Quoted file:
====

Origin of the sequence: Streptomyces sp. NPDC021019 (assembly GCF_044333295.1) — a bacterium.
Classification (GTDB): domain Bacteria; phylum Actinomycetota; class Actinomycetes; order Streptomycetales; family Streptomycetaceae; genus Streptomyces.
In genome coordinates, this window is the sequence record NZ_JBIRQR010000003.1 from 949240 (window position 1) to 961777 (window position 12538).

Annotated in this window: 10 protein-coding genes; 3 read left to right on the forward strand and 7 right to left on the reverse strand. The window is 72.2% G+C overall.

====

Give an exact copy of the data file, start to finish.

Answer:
Origin of the sequence: Streptomyces sp. NPDC021019 (assembly GCF_044333295.1) — a bacterium.
Classification (GTDB): domain Bacteria; phylum Actinomycetota; class Actinomycetes; order Streptomycetales; family Streptomycetaceae; genus Streptomyces.
In genome coordinates, this window is the sequence record NZ_JBIRQR010000003.1 from 949240 (window position 1) to 961777 (window position 12538).

Annotated in this window: 10 protein-coding genes; 3 read left to right on the forward strand and 7 right to left on the reverse strand. The window is 72.2% G+C overall.